Requests for
User Data

Jan – Jun 2018

Total User Data Requests
23

Jan – Jun 2018

Percentage of Times Information Produced
9%

Freedom of speech is essential to the Wikimedia movement—the projects cannot flourish in an ecosystem where individuals cannot speak freely. Our users trust us to protect their identities against unlawful disclosure, and we take this responsibility seriously.

However, every year, governments, individuals, and corporations ask us to disclose user data. Often, we have no nonpublic information to disclose because we collect little nonpublic information about users and retain that information for a short period of time. But when we do have data, we carefully evaluate every request before considering disclosure. If the requests do not meet our standards—if they are overly broad, unclear, or irrelevant—we will push back on behalf of our users.

If we must produce information due to a legally valid request, we will notify the affected user before we disclose, if we are legally permitted and have the means to do so. In certain cases, we may help find assistance for users to fight an invalid request.

Below, you will find more information about the requests for user data we receive.

The question of the right to privacy must be one of the defining issues of our time.

Jan – Jun 2018
Summary


Total User Data Requests 23
Informal non-government requests 16
Informal government requests 5
Civil subpoenas 2
Criminal subpoenas 0
Administrative subpoenas 0
Search warrants 0
Court orders 0
National security requests 0
Information Produced 2

Jan – Jun 2018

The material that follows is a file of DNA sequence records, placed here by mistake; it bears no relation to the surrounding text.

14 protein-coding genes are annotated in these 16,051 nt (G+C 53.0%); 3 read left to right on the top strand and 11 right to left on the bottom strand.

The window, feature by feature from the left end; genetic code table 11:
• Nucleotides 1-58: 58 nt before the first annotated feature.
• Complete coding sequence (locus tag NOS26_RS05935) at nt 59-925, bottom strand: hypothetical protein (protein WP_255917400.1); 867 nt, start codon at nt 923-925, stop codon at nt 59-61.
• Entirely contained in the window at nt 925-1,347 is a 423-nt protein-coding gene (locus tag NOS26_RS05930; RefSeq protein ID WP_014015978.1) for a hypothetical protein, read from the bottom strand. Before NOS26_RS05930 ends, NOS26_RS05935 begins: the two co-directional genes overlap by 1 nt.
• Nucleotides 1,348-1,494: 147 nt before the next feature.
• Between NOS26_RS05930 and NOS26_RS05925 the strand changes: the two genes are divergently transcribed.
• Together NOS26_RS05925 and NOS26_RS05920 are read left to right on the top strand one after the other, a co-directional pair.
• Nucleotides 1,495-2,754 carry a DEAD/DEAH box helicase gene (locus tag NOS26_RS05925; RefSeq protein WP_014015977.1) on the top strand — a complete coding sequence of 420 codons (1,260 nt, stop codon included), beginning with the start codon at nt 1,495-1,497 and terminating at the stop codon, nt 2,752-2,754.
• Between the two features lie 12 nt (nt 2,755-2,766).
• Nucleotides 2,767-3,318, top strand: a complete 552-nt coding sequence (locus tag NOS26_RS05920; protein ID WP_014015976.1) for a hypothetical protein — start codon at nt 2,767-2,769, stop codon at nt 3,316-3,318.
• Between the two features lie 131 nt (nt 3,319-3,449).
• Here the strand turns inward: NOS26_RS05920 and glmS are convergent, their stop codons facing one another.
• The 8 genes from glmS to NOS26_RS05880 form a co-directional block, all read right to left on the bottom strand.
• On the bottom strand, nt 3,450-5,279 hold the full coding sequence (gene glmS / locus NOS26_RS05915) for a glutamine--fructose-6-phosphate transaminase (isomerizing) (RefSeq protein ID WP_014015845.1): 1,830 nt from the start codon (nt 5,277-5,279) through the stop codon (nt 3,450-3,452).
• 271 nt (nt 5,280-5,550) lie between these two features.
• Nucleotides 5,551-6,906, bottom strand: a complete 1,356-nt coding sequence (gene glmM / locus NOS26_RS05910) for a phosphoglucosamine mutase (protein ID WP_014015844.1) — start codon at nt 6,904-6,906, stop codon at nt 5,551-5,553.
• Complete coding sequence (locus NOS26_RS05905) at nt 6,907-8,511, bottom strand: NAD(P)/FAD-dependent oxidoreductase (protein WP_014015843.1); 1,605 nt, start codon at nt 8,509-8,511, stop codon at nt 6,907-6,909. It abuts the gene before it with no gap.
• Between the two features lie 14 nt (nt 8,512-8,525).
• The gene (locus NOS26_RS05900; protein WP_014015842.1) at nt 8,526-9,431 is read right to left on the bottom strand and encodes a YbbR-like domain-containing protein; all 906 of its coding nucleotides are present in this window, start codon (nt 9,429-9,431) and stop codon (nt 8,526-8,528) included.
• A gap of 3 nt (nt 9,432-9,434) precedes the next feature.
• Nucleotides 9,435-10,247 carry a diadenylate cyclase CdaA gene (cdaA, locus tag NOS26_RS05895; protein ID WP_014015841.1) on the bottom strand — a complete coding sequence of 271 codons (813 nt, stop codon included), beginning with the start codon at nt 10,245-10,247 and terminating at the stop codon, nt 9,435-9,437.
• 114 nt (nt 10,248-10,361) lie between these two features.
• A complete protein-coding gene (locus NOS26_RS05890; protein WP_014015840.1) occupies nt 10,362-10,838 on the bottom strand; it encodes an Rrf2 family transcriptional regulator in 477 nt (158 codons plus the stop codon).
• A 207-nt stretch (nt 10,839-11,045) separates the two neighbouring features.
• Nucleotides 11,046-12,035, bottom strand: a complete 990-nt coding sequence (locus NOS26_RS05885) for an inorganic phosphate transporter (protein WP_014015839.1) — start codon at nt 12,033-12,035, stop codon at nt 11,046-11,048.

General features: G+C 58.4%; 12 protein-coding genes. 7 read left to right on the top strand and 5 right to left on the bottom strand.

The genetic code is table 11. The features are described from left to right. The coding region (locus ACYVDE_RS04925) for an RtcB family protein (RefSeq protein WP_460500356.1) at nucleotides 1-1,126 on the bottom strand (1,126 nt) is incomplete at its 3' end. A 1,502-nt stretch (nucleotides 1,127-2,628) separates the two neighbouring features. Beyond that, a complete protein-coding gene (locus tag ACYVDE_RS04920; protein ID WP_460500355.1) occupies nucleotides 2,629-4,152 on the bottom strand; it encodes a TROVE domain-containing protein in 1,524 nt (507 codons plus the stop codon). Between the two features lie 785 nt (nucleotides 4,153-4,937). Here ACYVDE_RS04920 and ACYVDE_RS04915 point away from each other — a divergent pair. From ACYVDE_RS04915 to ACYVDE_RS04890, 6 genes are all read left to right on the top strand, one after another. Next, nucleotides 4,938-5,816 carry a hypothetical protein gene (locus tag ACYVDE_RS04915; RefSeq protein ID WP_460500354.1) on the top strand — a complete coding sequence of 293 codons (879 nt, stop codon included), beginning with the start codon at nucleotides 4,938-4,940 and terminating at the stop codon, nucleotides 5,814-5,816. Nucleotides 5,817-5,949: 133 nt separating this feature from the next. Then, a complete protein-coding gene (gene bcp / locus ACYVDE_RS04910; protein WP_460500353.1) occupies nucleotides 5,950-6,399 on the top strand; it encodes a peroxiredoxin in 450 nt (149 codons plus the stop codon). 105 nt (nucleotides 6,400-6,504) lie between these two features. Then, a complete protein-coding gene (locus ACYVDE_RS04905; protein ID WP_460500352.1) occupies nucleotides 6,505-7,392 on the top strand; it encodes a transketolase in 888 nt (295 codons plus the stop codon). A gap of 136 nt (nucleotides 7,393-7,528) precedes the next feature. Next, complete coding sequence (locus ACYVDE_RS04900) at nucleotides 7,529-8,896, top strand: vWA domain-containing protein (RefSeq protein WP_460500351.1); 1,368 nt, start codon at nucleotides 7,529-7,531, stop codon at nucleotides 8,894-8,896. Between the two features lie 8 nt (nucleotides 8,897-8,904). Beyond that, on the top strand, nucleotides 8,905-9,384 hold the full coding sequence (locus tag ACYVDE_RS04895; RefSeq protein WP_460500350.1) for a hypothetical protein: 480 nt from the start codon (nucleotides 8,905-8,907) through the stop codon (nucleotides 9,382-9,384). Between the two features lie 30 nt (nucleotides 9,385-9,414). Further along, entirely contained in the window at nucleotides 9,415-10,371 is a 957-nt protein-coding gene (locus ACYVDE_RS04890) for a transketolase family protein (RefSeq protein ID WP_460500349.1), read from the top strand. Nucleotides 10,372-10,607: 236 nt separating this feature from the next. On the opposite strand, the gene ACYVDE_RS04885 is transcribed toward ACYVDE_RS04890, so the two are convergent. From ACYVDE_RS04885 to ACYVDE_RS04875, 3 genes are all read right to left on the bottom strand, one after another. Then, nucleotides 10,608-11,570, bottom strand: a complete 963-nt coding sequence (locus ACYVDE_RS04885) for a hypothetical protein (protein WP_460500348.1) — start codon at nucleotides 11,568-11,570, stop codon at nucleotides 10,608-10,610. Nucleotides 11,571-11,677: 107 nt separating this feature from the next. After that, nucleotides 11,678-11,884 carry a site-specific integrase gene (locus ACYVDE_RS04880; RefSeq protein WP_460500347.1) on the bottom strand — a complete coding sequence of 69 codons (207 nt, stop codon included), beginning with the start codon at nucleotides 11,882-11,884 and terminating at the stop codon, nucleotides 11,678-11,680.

User Accounts Affected


User accounts potentially affected 30
User accounts actually affected 3
User accounts notified 0

Type of Information Requested

We divide the requests we receive by the type of information requested: “content” or “non-content.”

Most content information on the Wikimedia projects is the public content of articles and project pages; “non-content” information refers to information such as IP addresses or user agent information. The distinction comes from the Electronic Communications Privacy Act, or ECPA. Please see our FAQ for more information.

Jan – Jun 2018

Content Requests
0%

Jan – Jun 2018

Non-Content Requests
100%

Compared to other companies, we received relatively few requests*

Total requests

Requests where information was produced

*

Due to the inconsistent release dates across different organizations, comparison data for the period covered by this report (January 2018 - June 2018) was not available, so we are presenting the comparison data above for July 2017 - December 2017. Please also note that figures for Wikimedia include additional types of requests for user data that are not included in the other organizations' figures. See the FAQ for more details.

Requests for user data, and how we responded

Request TypeShow All

Information Produced?

All

Partial*

None

*

Beginning with the July 2016 Transparency Report, the Wikimedia Foundation began distinguishing between "full" and "partial" compliance with user data requests. This distinction was not made for requests prior to July 2016. Please see our FAQ for more information.

By CountryShow All

Jan – Jun 2018
Government Requests Breakdown


Informal Government Requests Total 5
Greece State police 1
Italy State police 2
Public Prosecutor’s Office 1
India Local police 1




Jan – Jun 2018

Total Preservation Requests
0

Preservation Requests